91 Pages Posted: 15 May 2009 Last revised: 3 Feb 2013
Date Written: May 21, 2009
As with phrenology and the polygraph, we are again confronted with a device that the media claims to be capable of reading our minds. This new device is functional magnetic resonance imaging ("fMRI"), and it is currently being introduced to negate a criminal defendant's mens rea, such as the specific intent to kill. In this paper we will demonstrate that functional brain images should not currently be admitted into courts for this purpose. We will do so by walking through each step of the imaging methodology in plain terms, making it clear why the brain images are minimally probative when introduced to prove a defendant’s mens rea, and almost certainly substantially more prejudicial than probative on balance. Our commitment to staying close to the science is what separates our article from others, as the previous articles do not spend enough time engaging with the methodology, and in so doing they espouse a far too rosy picture of its probative value. While further research needs to be conducted on mock jurors, preliminary findings suggest that the mere presentation of brain images can make a bad argument appear more sensible. We address other forms of prejudice as well, such as fMRI's potential to mislead jurors and waste the court's resources. As the methodology may one day improve such that the probative value is no longer eclipsed by the extreme potential for prejudice, we offer at the end a non-exhaustive checklist that judges or counsel can use to authenticate the functional brain images and assess the weight these images are to be accorded by fact-finders.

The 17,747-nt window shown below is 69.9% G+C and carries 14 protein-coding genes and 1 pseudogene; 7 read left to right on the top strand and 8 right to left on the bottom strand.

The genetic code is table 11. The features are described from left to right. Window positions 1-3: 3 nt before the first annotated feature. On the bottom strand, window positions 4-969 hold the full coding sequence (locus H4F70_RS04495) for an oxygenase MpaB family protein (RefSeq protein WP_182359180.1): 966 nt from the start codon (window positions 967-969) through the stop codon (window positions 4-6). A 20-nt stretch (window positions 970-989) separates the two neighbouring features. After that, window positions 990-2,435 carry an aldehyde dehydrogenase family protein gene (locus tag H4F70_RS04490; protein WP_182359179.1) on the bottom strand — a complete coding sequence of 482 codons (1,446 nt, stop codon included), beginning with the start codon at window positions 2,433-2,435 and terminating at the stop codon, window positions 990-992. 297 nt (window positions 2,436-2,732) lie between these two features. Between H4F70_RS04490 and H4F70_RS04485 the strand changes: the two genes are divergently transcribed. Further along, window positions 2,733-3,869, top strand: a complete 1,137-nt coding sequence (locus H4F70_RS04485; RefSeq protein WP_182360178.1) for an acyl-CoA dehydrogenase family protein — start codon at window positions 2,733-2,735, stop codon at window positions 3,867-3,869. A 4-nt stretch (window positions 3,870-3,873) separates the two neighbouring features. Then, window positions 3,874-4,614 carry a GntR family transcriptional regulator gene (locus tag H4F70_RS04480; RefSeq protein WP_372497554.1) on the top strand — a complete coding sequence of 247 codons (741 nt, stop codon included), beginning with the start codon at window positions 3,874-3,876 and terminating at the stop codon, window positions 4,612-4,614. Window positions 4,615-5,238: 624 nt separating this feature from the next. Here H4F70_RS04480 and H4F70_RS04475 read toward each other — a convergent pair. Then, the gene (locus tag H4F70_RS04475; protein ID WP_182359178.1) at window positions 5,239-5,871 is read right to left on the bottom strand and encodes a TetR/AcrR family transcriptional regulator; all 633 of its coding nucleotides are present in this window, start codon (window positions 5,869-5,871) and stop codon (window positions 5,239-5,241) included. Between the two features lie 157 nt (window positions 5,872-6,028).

Keywords: neuroscience, fMRI, mens rea, 403, prejudicial evidence, mind reading, neuroimaging, brain images
Suggested Citation: Suggested Citation
Brown, Teneille R. and Murphy, Emily R., Through a Scanner Darkly: Functional Neuroimaging as Evidence of a Criminal Defendant's Past Mental States (May 21, 2009). Stanford Law Review, Vol. 62, 2010; Gruter Institute Squaw Valley Conference 2009: Law, Behavior & the Brain. Available at SSRN: https://ssrn.com/abstract=1405371